Observations on body weight and condition of horses in a 150-mile endurance ride

L. Lawrence, S. Jackson, K. Kline, L. Moser, D. Powell, M. Biel

Research output: Contribution to journalArticlepeer-review

Abstract

Competitors in the 1990 Race of Champions (a 150-mile, 2-day endurance ride) were asked to participate in a study on body weight and condition of endurance horses. Prior to the race, the following information was collected: body weight, rider and tack weight, previous race record, hours and miles trained per week, body condition score, and rump fat thickness. When possible body weights were obtained at veterinary checks during the race. The majority of the horses in the race were of Arabian or part-Arabian breeding. Average age was 11 years. The average horse weighed 410 kg and carried 79.9 kg of weight (rider and tack). Mean condition score (1–9 scale) was 4.67 (n=57). Using rump fat thickness, mean body fat was estimated at 7.8%. Approximately 60% of the horses were eliminated during the race for injury, lameness, or failure to meet metabolic criteria. The most competitive horses (finishers in the top 7) tended to have lower condition scores (p<.05) and less rump fat (p<.l) than non-competitive horses eliminated for metabolic criteria. Horses with faster race times also tended to have won more "best condition" awards in past-performances (p<,05).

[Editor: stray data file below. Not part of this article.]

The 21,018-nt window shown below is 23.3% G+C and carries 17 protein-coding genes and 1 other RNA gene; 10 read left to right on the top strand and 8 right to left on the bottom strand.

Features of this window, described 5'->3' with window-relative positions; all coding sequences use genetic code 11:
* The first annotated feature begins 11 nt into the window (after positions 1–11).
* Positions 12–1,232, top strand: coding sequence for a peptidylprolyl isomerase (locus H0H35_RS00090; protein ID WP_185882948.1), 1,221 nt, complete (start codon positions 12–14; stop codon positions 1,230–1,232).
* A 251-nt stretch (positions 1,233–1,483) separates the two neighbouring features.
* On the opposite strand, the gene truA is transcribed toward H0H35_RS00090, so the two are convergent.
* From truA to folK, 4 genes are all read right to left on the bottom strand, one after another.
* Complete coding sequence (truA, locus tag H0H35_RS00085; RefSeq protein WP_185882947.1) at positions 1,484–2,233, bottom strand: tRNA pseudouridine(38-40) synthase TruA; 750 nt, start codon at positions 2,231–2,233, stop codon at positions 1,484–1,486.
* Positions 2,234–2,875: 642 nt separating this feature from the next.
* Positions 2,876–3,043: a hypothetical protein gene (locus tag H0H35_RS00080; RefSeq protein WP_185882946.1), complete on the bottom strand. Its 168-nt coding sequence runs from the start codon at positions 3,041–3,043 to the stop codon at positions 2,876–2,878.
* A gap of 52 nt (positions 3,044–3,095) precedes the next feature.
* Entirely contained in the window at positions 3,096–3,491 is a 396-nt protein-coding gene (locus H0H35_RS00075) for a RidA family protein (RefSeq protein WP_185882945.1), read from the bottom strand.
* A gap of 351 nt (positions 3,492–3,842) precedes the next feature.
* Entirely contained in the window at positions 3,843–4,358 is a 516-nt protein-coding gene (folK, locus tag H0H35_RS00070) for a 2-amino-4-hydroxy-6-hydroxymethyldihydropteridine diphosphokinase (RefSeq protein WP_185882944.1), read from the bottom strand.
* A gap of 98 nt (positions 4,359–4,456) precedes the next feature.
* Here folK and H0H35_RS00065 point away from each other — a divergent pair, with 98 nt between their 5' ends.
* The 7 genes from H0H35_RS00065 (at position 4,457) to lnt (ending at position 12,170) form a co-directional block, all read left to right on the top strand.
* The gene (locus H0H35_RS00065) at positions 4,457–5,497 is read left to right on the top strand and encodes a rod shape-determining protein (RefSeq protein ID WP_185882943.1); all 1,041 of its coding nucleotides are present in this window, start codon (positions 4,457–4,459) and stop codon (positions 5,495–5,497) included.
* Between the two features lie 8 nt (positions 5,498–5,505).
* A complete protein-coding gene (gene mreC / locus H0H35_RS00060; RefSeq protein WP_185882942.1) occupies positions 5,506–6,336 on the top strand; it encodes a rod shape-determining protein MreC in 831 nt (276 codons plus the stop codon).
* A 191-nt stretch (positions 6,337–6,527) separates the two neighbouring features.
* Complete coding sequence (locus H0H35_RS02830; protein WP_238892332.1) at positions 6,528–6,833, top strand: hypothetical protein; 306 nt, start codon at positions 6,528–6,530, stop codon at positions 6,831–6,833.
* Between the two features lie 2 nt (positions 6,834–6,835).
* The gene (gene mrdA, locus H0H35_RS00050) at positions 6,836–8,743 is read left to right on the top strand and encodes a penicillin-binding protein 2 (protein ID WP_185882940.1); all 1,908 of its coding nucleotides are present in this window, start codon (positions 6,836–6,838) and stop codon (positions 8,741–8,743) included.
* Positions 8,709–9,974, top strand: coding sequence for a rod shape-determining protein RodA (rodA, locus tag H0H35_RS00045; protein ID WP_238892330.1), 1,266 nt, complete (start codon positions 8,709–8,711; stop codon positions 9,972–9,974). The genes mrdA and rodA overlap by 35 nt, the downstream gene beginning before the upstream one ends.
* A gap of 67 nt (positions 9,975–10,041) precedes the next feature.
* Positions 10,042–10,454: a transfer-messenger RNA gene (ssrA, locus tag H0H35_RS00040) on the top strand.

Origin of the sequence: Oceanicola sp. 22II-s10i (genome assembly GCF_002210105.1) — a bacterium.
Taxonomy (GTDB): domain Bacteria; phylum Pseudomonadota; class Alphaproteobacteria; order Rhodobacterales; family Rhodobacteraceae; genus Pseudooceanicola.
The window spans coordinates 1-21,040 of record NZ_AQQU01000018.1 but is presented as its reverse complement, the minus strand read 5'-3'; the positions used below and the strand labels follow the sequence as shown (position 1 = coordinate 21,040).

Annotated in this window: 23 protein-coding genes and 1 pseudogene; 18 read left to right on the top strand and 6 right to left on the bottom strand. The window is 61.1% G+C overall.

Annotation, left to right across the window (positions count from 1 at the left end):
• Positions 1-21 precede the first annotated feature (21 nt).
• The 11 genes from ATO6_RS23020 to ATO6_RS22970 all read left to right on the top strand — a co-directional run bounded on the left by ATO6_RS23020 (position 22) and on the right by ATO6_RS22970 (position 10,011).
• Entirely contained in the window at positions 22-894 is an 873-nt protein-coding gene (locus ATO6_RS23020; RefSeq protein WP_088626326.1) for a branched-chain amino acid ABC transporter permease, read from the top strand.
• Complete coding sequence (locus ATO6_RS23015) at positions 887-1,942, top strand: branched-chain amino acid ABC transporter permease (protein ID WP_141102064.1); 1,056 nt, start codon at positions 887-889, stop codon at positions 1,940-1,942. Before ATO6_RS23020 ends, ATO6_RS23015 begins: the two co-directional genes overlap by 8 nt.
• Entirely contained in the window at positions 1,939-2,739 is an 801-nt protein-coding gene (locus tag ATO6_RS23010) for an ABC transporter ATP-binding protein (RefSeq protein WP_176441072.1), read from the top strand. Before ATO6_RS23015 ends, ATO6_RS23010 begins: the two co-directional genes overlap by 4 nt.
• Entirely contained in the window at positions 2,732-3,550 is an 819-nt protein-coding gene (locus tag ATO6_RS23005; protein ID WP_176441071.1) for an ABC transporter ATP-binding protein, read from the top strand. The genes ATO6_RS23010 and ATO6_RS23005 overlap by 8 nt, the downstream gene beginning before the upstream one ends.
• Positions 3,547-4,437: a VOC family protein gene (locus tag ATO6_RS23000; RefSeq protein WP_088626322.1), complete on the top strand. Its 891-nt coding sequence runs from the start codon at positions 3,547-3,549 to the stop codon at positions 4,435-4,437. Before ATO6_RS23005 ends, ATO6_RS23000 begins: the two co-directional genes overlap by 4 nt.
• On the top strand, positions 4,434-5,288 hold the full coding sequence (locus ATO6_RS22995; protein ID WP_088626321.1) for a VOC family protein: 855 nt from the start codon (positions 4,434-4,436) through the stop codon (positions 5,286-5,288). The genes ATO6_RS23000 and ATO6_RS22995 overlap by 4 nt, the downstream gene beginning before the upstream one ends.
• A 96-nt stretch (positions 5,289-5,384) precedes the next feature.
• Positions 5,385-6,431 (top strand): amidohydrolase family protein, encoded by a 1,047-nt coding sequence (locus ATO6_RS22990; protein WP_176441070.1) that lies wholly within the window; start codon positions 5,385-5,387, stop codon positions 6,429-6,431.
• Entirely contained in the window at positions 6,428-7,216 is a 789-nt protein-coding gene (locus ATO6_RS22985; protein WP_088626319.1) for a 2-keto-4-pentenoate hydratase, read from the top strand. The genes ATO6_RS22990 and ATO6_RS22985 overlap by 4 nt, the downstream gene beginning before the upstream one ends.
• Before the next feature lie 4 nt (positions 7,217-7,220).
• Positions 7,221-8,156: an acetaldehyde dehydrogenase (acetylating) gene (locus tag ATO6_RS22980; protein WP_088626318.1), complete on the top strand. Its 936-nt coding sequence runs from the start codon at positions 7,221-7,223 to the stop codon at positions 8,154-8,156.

Original languageEnglish (US)
Pages (from-to)320-324
Number of pages5
JournalJournal of Equine Veterinary Science
Volume12
Issue number5
DOIs
StatePublished - 1992
Externally publishedYes

ASJC Scopus subject areas

  • Equine

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